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  #1 (permalink)  
Old Sun Jan 31, 2010, 11:49pm
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How should a newbie handle this?

In each of my two most recent HSJV games (2 man) I worked with experienced IABBO board referees. Good refs, good partners, both were very helpful to me before, during, and after the game. Both games went well, no major problems. Not getting to work often with board certified refs, these two games were a great experience for me.
As a newbie, my M/O with experienced officials is to keep my ears open, my mouth shut, hold up my end on the court, listen to whatever advice/tips etc. are offered.
My question is what do you do when your experienced P misapplies a rule?

Game 1-Team A had a player enter the game who was not listed in the book when it was checked at the 10:00 mark prior to the start of the game. P called it a Bench Technical (as opposed to an Administrative Technical) and with it, charged Team A HC with an indirect tech.

Game 2- I'm L and called an intentional foul on Team A. We switch after I report foul, when Team B finished shooting the free throws, P tosses me the ball and says "division line throw in". I know on an intentional foul the throw-in is suppose to be from the spot nearest the foul (end line under B's basket in this case).

In the Game 2 sitch, I did not want to question my P on the court and went with what he told me to do. In Game 1 sitch, I asked P about the sitch (I was confused, and thought that maybe I had missed something), and when I (respectfully) asked..."why was the HC charged with an indirect T on what was an administrative issue", P said that because it happened during the gamer it's a bench technical. I just said..."Oh, OK." I wasn't about to take out my books to see who was right....I didn't feel it was my place as a non-certified newbie to do that with a vet.

This is not about who's right/who's wrong. Nor is it a "gotcha" moment. Plus it's not like I'm a rules expert. I've learned here on the board that we all misapply rules from time to time, no matter how experienced an official someone might be. I'm still trying to learn....so how should I have addressed these sitchs with my partners? Or was just letting it go and learning from their mistake/error the better way to go.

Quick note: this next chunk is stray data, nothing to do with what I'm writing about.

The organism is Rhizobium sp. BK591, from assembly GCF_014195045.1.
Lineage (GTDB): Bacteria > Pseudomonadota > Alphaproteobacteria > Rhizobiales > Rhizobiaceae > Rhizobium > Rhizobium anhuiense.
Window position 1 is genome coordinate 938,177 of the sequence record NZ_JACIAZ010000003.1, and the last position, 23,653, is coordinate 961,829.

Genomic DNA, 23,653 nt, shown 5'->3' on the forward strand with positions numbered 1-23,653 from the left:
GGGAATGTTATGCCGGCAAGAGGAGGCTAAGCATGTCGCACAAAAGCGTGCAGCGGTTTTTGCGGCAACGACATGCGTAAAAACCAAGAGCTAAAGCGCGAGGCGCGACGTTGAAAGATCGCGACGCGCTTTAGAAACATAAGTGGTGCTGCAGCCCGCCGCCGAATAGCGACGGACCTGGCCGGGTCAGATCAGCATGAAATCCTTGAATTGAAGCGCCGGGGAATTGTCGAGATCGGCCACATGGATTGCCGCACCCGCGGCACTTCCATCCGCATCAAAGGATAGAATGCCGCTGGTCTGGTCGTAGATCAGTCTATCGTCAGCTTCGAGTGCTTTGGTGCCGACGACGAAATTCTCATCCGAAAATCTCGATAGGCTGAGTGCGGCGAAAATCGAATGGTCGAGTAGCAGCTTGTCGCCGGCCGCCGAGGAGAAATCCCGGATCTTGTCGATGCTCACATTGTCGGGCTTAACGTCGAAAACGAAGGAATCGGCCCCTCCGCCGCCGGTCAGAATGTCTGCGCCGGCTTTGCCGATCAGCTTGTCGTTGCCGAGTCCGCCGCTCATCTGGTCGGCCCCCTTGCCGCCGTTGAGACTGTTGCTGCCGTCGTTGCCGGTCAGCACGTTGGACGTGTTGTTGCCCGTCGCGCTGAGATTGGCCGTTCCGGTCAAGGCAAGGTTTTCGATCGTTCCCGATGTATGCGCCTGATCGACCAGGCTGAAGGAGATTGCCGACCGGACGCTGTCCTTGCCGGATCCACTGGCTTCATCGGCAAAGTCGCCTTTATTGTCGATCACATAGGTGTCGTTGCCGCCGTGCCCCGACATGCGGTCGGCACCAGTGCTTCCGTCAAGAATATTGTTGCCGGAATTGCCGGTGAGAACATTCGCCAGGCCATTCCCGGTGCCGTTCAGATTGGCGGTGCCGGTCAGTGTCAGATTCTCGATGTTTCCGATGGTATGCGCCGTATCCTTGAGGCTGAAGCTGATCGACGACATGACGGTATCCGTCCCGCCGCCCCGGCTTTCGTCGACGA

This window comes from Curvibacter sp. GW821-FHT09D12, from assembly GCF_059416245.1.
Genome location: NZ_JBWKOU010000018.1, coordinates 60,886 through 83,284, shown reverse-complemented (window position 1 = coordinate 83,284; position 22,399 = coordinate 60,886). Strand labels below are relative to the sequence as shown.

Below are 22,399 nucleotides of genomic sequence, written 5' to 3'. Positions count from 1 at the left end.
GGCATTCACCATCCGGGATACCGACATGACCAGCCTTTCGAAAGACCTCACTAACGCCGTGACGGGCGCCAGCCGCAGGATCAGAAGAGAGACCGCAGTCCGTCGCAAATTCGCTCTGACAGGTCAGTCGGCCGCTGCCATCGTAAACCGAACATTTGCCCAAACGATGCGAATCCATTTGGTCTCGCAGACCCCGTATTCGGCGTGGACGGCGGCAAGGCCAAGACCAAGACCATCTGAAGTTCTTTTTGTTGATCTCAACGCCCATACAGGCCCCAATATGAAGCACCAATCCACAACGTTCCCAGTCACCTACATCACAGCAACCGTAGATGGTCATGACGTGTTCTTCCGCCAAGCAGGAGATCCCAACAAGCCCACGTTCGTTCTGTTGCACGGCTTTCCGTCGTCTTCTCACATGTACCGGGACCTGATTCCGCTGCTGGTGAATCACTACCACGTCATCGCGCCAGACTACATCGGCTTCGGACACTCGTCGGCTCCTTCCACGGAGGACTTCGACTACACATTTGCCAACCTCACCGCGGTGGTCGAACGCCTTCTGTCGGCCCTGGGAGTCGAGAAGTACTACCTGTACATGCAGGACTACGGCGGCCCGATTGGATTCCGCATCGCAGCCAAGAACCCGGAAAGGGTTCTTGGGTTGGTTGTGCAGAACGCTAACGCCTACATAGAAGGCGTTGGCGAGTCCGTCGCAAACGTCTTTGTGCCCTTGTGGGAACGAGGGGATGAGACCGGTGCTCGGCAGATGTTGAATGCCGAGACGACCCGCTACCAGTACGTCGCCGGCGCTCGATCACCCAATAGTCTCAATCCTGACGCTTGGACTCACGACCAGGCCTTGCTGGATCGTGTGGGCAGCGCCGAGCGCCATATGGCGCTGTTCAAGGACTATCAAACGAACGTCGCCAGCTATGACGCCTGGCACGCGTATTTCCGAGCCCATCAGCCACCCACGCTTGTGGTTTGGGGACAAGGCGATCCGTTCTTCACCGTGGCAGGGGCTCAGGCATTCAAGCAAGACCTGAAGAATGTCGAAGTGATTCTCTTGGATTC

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Old Mon Feb 01, 2010, 12:12am
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Quote:
Originally Posted by KJUmp View Post

Game 2- I'm L and called an intentional foul on Team A. We switch after I report foul, when Team B finished shooting the free throws, P tosses me the ball and says "division line throw in". I know on an intentional foul the throw-in is suppose to be from the spot nearest the foul (end line under B's basket in this case).
On this one I think especially since you made the call, it would have been only proper to gently remind him of the proper spot. Toss it back. "Intentional foul. Throw-in at the spot."
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Old Mon Feb 01, 2010, 10:02am
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You learned something ..... years of work don't necessarily make someone good at what they do. It's what you do with those years. To take away the coaching box is a pretty big deal to most coaches. Also, most teams have scoring plays they run from an end-line out of bounds.
I guess the conundrum is do what's right for the game or worry about your partner's hurt feelings.
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Old Mon Feb 01, 2010, 10:03am
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Quote:
Originally Posted by KJUmp View Post
Game 2- I'm L and called an intentional foul on Team A. We switch after I report foul, when Team B finished shooting the free throws, P tosses me the ball and says "division line throw in". I know on an intentional foul the throw-in is suppose to be from the spot nearest the foul (end line under B's basket in this case).
On Ts, it usually makes sense to get the crew together to be sure all are on the same page regarding the administration. Do this after the reporting, but before any further action takes place.

You could do the same in IPs.
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Old Mon Feb 01, 2010, 12:57pm
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Quote: